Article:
“It’s certainly where all the animals are. Having spent a month up there looking for polar bear, whale and narwhal and belugas and walrus, it is surprising how few there are.
“The word tundra really does capture it – there are no insects, and because there are no insects there are only a few sea birds, there’s not that much marine life.
“We did see beluga whales. The polar bears were definitely there and we were always aware of them – they’re fairly hungry at this time of year so we had to be especially careful of the polar bears.
“It’s a bit like going on safari, we saw the big three: [the] narwhals and we saw polar bear and walrus. We also saw musk ox, which are more prevalent in Greenland, sort of big shaggy Neanderthal-like Highland cattle!”
One highlight of the trip was meeting the local Innuit, who proved to be incredibly welcoming to the crew of the 183ft superyacht. “The people are beautiful in personality, and just so excited to see anybody,” he comments.
“I don’t think if we’d turned up in a kayak it would have made any difference to our reception. It was just that we were one of the first – or maybe the first – boats they’d seen in ten months.
“We were slightly ahead of the resupply ships that come in every year. You’ve got to imagine that if you are an Innuit you have to decide how big your kids are going to grow in the next year, and order all the clothes and all the things you may need for them and your family a year ahead of time because that ship only comes once a year!”
The resupply ship is critical in a region where air freighted food is astronomically expensive – Hutch cites an additional £15 per gallon of milk in freight charges. Provisioning for 24 people on board for six weeks was, therefore, something of a logistical challenge.
“We were more self sufficient than we thought we would be. But we did a couple of little modifications to the boat – we took the Jacuzzi which was outside and turned it into an outside fridge, which was always kept cold because we would go and chip off blocks off icebergs. All of our root vegetables and hard fruits were kept up in that.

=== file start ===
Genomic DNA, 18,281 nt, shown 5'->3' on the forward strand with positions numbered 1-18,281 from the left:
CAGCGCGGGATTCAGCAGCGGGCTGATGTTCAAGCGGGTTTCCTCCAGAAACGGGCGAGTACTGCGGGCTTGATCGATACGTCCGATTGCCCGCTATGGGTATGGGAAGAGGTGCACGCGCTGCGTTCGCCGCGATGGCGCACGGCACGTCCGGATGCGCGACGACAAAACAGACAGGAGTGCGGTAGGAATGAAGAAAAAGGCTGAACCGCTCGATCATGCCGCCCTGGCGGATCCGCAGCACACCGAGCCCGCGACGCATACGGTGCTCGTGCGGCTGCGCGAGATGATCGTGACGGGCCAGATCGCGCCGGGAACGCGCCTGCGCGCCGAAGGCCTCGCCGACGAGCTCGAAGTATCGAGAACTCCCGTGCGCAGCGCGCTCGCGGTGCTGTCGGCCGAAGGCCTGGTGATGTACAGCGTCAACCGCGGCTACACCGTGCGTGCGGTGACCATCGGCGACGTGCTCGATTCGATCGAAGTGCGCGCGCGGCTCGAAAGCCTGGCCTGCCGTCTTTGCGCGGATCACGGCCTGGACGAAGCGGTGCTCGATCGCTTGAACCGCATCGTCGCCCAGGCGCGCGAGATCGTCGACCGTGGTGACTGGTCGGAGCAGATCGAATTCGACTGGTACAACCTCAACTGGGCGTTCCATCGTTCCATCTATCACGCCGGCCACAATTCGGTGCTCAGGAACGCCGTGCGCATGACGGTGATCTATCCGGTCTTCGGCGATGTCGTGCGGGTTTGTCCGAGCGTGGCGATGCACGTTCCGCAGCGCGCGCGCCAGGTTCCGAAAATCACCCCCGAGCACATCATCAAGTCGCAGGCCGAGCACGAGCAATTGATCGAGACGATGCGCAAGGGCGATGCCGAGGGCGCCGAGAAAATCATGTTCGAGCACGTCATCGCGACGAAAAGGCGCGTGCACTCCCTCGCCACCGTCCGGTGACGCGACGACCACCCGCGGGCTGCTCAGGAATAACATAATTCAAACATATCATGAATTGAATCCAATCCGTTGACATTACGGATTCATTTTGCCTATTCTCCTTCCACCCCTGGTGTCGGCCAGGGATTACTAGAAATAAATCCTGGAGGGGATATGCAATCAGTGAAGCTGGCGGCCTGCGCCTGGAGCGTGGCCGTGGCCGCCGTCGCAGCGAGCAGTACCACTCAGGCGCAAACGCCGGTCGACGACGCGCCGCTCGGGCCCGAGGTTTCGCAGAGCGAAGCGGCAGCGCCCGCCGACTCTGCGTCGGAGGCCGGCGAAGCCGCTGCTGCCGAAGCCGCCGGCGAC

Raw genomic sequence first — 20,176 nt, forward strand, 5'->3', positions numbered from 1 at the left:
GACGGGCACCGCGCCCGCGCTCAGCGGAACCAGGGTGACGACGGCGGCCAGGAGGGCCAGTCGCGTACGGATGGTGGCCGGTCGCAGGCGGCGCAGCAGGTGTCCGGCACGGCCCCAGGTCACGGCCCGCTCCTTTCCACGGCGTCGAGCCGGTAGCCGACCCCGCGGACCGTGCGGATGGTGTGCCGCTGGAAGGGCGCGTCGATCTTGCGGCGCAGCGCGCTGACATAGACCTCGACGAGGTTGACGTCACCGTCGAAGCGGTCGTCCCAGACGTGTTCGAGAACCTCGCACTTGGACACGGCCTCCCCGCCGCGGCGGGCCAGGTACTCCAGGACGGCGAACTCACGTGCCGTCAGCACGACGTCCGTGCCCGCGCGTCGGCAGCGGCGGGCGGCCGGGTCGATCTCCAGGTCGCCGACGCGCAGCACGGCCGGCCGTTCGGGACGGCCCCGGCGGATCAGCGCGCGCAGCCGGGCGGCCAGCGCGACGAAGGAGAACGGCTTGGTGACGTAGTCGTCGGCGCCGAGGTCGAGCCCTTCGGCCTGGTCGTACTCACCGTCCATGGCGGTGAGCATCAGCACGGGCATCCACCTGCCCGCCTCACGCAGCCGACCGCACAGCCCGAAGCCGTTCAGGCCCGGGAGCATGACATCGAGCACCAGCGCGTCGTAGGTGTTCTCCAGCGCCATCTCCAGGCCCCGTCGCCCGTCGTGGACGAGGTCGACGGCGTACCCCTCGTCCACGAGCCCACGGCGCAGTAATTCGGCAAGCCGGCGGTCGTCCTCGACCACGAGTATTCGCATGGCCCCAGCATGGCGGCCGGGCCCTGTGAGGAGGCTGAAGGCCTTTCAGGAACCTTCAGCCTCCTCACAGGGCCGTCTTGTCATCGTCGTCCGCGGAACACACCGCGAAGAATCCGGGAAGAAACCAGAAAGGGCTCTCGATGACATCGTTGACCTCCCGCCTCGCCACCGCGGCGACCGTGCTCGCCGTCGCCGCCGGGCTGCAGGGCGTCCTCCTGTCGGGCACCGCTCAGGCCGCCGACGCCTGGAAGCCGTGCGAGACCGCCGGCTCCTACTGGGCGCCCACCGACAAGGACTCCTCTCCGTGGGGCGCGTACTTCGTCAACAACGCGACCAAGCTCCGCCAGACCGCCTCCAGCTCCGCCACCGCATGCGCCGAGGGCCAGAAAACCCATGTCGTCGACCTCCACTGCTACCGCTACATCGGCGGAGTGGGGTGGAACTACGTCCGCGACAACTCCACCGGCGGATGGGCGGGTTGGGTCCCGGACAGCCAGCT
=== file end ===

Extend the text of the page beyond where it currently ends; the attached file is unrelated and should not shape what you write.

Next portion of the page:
“The other thing we found was that the bilges were actually colder than the fridges, because the lower part of the boat was uninsulated.
“The inside of the boat was fine, toasty warm, we never had any problems even when it was -4°C, -6°C, -8°C and very icy outside.
“The flybridge we modified to put an enclosure on it. We ducted the heat up from the inside of the boat, and it was always 14-15°C so you could be up there without a jacket. They were the only real changes we did to the boat, plus enclosing the aft cockpit to make it a big lounge.”
Conditions were unusually fair during the six weeks Rosehearty spent in the North West Passage over July and August 2016. “I think next year there will probably be more ice in the water because it melted further into the ice that hasn’t melted in years, and some of that has moved down and refrozen, so that will probably be in play next year,” explains Hutchison.
“The first year ice always melts – that’s why they call it first year ice, because every year it refreezes to the same extent, but the really dangerous and difficult stuff to identify is the second- and multi-year ice which doesn’t melt and is far more dangerous to you. So it was a pretty unique year. It could have been so much harder.”
“It kind of gets into your soul,” says Hutchison, who before the trip talked to the few other captains who had made a similar voyage for advice.
“Every single one of them wanted to go back as soon as they could. I have left with the same empathy for the place.
There is so little there, the air is so clean and clear, the horizons are so vast. I can only liken it, visually, to being on a boat cruising up the Grand Canyon with the topography either side of you at 2,000-3,000m tall.”
The impact of the environment was felt across the crew and guests. “I think people became a lot more reflective. It wouldn’t be that unusual to see somebody bundled up in three or four layers, hats and gloves, sitting in a deckchair outside just staring at the horizon.”
Hutchison says plans are being considered for a return trip for Rosehearty, this time maybe approaching from the west via Pitcairn and the coast of Chile, even Antarctica.
“We work regularly in the Caribbean and the Mediterranean, we’ve been all over the world. Indian Ocean, Pacific, New Zealand and Australia, but you can’t really compare going to the Arctic.
“I’d put Greenland right up there. Greenland is beautiful and much more accessible maybe than further north. But we billed it as once as a lifetime, and if we’re lucky we might get to go up and spend another few weeks there.”
Captain David Hutchinson
Captain David Hutchison, or ‘Hutch’ as he is known, has been a professional yacht captain for 35 years with over 650,000 sailing miles worldwide as master. He has captained six Perini Navi designs and has been with Rosehearty for the last 18 years. He loves sailing and exploring and says the North West Passage expedition was a true goal and a privilege to be part of.